Encryption, whether hardware or software, minimizes security breaches and adds layers of protection to secure data. There are typical differences, however, as to when hardware and software encryption is used, and why.
Software encryption typically protects an organization’s devices, given its cost effectiveness, and ease to upgrade/update. Able to protect data at rest, stored, and in transit, this encryption is often supported by features that bolster and complement encryption.
In comparison, hardware-based encryption exists on a device’s on-board security, performing encryption and decryption, without additional software, and making it free from contamination, malicious code infection, or vulnerability. Used most often to protect sensitive data on portable devices, it also protects data at rest. Drives with sensitive data are best protected through hardware keys that protect the data even if the drives are stolen. Hardware solutions are more expensive and require upgrades to the hardware platform versus just doing software upgrades/updates—a much more inexpensive option.
It must be pointed out that still, even two decades into this century, there are companies that choose to not adequately secure their data. This includes not updating, upgrading, or changing passwords, failing to employ multiple protection methods, and often, not even changing the resident password codes on devices they plug into their network. This creation of low-hanging fruit for the hacker represents a large percentage of security vulnerabilities that are easily avoidable.
Other vulnerabilities include (but are not limited to):
- The lack of strong encryption on stored data
- Stuffing too much data into too-small memory, especially in mobile apps written in C/C++, which is particularly vulnerable to buffer overflows
- Access to data directly via unsecure services and APIs
- Not controlling access to log files, enabling hackers to trace security vulnerabilities
- Code reuse that can bring parasitic code from other sources into the enterprise
- Hackers using path traversal, creating a dot-dot-slash attack
- Cross-site scripting whereby attackers execute code in your website visitors’ browsers
- Insufficient authentication beyond log in
Hardware vulnerabilities most often depend on how well the circuit is designed to protect private keys from attack. The reason attacks get through include (but again, are not limited to):
- Interception of electromagnetic waves in an electromagnetic side-channel attack
- Not using an MCU with a secure debug feature
- Not creating anti-tampering techniques that indicate a tamper condition and wiping a private key from memory if tampering occurs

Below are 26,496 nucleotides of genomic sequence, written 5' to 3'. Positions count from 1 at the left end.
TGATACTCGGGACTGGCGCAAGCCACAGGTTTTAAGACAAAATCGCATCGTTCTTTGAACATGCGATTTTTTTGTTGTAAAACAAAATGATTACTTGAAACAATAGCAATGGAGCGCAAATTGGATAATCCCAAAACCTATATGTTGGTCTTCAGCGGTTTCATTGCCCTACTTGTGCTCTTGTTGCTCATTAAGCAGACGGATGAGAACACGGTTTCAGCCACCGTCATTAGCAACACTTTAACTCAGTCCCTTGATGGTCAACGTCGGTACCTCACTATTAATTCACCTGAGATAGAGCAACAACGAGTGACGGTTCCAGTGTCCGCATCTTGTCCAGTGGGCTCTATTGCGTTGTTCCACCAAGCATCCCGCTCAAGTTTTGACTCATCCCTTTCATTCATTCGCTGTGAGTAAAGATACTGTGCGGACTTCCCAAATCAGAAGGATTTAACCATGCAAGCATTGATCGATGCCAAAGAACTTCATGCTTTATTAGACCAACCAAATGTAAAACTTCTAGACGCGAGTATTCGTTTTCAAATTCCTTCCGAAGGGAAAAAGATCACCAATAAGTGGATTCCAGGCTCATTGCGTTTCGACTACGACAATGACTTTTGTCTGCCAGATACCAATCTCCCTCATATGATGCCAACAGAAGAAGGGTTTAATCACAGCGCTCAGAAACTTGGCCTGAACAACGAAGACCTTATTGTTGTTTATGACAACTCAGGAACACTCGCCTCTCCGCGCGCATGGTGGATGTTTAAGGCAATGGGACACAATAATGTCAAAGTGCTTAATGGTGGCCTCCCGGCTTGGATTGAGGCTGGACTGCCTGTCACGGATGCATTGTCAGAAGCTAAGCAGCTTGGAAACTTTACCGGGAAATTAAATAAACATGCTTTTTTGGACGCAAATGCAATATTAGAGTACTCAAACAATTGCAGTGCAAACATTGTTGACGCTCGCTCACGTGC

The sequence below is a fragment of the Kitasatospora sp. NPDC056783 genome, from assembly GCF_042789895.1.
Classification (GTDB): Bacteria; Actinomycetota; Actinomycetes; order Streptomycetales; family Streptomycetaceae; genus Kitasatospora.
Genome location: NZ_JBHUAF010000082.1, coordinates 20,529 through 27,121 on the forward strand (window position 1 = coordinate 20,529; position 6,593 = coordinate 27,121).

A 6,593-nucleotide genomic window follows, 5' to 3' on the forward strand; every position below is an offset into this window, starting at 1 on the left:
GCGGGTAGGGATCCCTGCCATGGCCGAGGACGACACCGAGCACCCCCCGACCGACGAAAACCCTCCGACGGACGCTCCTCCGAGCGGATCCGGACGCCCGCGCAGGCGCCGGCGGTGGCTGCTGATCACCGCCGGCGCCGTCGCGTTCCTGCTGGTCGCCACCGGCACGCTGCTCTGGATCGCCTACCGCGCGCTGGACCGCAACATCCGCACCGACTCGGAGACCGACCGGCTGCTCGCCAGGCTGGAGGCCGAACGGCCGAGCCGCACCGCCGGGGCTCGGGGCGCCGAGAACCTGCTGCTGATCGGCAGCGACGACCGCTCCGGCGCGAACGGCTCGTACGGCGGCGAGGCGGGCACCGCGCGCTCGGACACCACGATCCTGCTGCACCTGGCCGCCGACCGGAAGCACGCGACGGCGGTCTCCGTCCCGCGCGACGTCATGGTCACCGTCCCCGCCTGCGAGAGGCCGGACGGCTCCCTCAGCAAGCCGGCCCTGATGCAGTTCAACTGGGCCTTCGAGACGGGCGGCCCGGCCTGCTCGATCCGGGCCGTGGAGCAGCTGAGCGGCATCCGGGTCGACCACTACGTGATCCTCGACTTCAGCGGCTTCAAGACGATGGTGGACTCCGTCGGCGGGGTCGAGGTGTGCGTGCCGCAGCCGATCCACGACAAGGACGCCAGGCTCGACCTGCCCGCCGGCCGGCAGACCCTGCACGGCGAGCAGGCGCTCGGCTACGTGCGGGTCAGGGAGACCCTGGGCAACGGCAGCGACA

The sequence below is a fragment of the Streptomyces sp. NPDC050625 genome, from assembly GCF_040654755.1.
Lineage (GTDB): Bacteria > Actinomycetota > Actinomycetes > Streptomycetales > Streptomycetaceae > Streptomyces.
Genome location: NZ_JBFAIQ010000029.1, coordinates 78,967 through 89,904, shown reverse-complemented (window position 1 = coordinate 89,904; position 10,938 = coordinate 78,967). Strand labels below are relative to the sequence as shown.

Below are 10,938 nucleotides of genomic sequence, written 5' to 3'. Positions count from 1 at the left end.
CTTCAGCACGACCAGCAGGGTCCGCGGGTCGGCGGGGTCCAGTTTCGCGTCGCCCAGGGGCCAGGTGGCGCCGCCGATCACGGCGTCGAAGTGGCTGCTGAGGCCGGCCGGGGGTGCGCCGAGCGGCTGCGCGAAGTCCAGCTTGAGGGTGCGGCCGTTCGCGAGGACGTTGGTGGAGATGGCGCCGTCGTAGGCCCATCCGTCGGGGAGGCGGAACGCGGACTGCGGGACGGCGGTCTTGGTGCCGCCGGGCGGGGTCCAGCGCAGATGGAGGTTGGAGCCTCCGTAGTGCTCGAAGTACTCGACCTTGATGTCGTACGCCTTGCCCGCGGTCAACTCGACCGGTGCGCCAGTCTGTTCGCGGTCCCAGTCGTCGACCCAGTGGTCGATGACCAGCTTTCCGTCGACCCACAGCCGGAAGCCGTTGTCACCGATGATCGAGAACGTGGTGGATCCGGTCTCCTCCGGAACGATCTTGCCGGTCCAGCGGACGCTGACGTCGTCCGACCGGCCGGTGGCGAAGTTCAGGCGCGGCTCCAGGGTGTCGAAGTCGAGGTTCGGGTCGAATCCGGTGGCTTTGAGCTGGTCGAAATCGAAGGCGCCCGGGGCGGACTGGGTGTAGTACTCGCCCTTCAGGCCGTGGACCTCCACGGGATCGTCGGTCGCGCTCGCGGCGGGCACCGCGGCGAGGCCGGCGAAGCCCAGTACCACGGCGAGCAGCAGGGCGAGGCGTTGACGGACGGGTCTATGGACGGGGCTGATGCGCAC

- Not ensuring a secure boot
There are a variety of security-based solutions on the market and the number grows constantly. Here are a few suggestions to consider. Use a hardware-based security core. The Silicon Labs Wireless Gecko Series 2, for example, features an integrated security core. Watch a First Look Video on this recently announced technology.
Consider the Microchip CryptoAuthentication SOIC XPro starter kit featuring a SAMD21-XPRO and an AT88CKSCKTSOIC-XPRO socket board and Crypto Authentication sample devices. Used with Microchip's Crypto Evaluation Studio (ACES), the kit supports all Crypto Authentication devices including the ATECC608A, ATECC508A, ATECC108A, ATSHA204A, and ATAES132A.
The AWS Zero Touch Secure Provisioning Kit, also by Microchip, features a complete development and prototyping platform for AWS IoT device provisioning. As shown in Figure 1, it includes three customized (ATCRYPTOAUTH-XAWS) add-on boards, each containing an AWS configured ECC508 for in-situ provisioning by the kit signer script. Also included are Secure Root and Signer Provisioning Scripts. The kit is built on the modular Xplained PRO platform, and it enables experimentation with different processors, connectivity, and human interactivity interface modules.
Figure 1: The Microchip AWS Zero Touch Secure Provisioning kit enables the fast and easy design of IoT devices that comply with new AWS security regulations. (Image source: Microchip)
The NXP OM-SE050ARD development kit allows for the evaluation of the SE050 product family features and simplifies secure IoT application development (Figure 2). The secure EdgeLock element for IoT devices provides a root of trust at the IC level and delivers real end-to-end security, from edge to cloud, without the need to write security code.
Figure 2: The NXP OM-SE050ARD represents a flexible and easy development kit for the EdgeLock SE050 family of products. (Image source: NXP)
Another kit to help you secure your design is Infineon Technologies’ Blockchain Security 2Go starter kit, delivering a fast and easy way to build in best-in-class security. The kit includes ready-to-use NFC cards for secure key generation; signing methods, and pin protection; on-card software supporting commands for key-management; and signature creation and PIN authentication and access to Infineon’s blockchain hub. One potential Blockchain application is identity management, used as the foundation of an authentication system.
Attacks are now too common and are becoming more sophisticated. Start protecting on both the software and hardware fronts and don’t be that low-hanging fruit that gets hit first and fast. Then, consider where you’re most vulnerable and review the options that are increasingly available.